Death in "The Story of an Hour" Analytical Essay by Neatwriter

Death in "The Story of an Hour"
Deconstructs the meaning of "death" in Kate Chopin's "The Story of an Hour."
# 61700 | 820 words | 1 source | APA | 2005 | US
Published on Oct 22, 2005 in Literature (American) , English (Analysis) , Women Studies (General)

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In this paper, the word "death" is chosen as a point of analysis and discussion. The primary objective of this deconstruction analysis is to determine how the signifier, which is the word "death," paves the way for the creation of themes that would best describe the purpose of the author (Kate Chopin) in writing "The Story of an Hour." Throughout the paper, both figurative and literary meanings of death are given, in relation to the characters and plot of the story. The author of the paper posits that the signifier (death) provides an alternative avenue for Chopin to subtly express her disagreement, even protest, on the persistence of inequality between males and females in 19th century Western society.

From the Paper:

"Figurative meaning embedded in the word death is the end of patriarchy. This is a strong and very serious issue that Chopin creatively disguises through the characters of Brently and Louise in "Story." Brently's death led to Louise's freedom, which tells the reader that it is only with the 'death'-literal death of men-that women can truly be themselves, be free from any limits or following discriminating norms of the society. His death may also mean that it is only when men are 'under the earth,' an imagery of death, that women can be free and be happy. Notice that the imagery, 'under the earth' is also synonymous with the meaning of being subjugated, wherein one is put under someone's control involuntarily."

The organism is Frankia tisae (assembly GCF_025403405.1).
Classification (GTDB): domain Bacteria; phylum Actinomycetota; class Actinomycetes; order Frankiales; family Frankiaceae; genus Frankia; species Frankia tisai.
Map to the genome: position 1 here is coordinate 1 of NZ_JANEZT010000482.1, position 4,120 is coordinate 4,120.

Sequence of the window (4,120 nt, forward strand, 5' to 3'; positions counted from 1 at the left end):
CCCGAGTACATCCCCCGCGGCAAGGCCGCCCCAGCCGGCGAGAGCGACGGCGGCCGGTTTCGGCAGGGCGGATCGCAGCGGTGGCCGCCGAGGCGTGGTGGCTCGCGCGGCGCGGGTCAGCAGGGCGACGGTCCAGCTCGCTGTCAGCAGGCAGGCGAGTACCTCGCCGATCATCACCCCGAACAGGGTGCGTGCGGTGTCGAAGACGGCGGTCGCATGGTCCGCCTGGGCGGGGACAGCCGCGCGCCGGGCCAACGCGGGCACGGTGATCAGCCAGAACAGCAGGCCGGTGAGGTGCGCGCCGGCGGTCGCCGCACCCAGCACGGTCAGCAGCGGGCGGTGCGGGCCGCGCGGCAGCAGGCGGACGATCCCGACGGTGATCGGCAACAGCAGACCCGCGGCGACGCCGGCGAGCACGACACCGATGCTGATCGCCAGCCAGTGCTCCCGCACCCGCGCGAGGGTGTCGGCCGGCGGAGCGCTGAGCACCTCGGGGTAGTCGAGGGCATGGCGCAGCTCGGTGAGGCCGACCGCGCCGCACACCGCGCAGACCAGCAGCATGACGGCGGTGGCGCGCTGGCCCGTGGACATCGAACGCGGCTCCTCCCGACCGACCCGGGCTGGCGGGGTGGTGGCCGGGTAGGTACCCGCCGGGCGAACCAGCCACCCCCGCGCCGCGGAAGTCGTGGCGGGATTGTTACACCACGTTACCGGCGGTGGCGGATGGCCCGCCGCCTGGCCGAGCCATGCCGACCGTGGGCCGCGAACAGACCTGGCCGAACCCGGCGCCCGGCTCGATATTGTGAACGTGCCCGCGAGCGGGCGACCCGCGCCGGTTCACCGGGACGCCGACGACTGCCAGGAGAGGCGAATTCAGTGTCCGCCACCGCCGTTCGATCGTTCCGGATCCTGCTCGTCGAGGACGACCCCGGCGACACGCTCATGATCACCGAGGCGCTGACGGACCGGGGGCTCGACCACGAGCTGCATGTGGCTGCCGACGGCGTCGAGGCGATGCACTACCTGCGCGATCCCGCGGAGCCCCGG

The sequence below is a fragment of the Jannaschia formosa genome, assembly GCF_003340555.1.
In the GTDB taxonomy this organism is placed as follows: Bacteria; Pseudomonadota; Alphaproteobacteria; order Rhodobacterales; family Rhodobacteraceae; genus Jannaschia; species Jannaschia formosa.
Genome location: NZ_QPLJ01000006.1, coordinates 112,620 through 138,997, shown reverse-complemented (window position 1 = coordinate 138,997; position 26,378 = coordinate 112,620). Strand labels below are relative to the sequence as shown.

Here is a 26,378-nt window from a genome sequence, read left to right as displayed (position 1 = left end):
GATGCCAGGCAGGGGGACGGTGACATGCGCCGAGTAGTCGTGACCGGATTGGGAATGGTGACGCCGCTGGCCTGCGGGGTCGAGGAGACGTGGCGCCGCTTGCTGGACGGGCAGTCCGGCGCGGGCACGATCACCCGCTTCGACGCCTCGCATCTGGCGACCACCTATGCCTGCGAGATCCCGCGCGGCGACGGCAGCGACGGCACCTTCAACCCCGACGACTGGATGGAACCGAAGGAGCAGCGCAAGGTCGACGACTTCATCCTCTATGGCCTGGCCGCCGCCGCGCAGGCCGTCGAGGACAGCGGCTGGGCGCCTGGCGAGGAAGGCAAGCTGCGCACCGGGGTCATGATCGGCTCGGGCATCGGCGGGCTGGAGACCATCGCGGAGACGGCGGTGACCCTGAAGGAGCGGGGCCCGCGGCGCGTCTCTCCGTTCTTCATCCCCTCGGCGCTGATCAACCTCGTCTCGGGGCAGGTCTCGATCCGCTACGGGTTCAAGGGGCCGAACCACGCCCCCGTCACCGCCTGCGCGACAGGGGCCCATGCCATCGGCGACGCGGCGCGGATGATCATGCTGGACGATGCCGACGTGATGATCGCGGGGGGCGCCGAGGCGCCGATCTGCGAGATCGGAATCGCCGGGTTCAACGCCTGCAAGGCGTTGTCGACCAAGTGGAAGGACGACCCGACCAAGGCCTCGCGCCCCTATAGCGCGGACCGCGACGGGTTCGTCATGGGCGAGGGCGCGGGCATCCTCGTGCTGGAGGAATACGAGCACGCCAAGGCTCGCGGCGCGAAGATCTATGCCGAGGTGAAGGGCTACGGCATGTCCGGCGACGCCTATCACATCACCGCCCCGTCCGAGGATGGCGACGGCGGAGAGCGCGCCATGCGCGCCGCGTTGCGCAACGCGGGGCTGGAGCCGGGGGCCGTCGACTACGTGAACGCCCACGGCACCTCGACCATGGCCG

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APA Format

Death in "The Story of an Hour" (2005, October 22) Retrieved June 25, 2019, from

MLA Format

"Death in "The Story of an Hour"" 22 October 2005. Web. 25 June. 2019. <>